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August 2011

The Creative Environment

    Have you thought about the role environment plays in creativity?

    I hadn’t either until recently.  But according to the social psychologists, there are plenty of reasons to consider environments, and that’s in the plural because scientists are usually not content with a single definition. 

    There’s your personal environment, the space where you create.  You might think that any space will do but not so; creativity can flourish  with stimuli, or get killed by distractions.  For me, this is easily translated to mean that if my studio is comfortable, brightly lit with plenty of space, no room for clutter and stepping over the dogs and having to move ten canvases just to get to the one that I want, then it’s pretty supportive of my creativity.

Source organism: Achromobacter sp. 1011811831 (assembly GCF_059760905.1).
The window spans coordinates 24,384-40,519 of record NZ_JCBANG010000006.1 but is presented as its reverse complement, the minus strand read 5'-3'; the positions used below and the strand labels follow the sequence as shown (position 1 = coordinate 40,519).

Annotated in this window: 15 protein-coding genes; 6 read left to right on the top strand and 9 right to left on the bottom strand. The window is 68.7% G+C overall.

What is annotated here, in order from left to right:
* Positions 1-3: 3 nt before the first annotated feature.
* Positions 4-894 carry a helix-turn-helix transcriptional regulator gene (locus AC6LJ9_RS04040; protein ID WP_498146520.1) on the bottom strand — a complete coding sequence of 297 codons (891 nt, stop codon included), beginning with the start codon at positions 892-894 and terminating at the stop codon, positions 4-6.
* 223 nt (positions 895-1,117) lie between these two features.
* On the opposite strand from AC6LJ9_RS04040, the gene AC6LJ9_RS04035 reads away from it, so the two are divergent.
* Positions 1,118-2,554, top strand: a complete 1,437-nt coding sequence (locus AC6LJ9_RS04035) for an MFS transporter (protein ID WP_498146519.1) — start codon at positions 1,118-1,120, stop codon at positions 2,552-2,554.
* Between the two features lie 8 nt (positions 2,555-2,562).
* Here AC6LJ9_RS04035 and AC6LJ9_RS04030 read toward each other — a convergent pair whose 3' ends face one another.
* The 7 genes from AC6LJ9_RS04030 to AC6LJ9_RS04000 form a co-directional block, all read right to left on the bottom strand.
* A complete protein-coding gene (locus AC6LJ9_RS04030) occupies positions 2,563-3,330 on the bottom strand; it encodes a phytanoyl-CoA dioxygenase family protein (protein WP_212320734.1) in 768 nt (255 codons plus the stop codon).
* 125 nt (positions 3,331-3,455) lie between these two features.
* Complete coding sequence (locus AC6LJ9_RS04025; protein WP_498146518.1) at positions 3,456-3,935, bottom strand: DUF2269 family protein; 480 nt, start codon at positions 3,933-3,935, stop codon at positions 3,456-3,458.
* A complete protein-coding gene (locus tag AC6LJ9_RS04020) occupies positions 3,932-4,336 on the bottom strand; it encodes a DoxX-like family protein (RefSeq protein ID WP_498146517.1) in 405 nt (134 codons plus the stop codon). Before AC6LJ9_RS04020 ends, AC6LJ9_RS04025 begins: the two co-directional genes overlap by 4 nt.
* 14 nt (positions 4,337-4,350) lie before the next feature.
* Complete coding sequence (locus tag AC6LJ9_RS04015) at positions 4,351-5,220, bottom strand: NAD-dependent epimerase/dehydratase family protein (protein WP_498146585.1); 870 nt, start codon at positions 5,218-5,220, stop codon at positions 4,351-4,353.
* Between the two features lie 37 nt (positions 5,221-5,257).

Since creativity is also about problem solving that not only stretches traditional rules but might even break one or two, your environment should be able to support all this risk-taking.  Which means that my space will not necessarily be shared with critics who come stomping down the hall and stand in the doorway with demanding looks on their faces and tails wagging because it is time for the afternoon walk.  It means there will be lots of book shelves for the reference library containing all the rules I intend to break, and at one time one of those table top fountains which I eventually got rid of because it was so annoying. 

    But environment extends well beyond personal space.  There is the social environment made up of other artists, critics, and the general public.  This environment can exert a powerful force for conformity without a hint of originality.  It is one we cannot control; we can control our reaction to it, but most of the time we are not aware we are reacting to conformity but to what we perceive as popular taste.  Give up that spark of inspiration and stay with something safe.  Don’t rock the boat, or the easel, or the pottery kiln.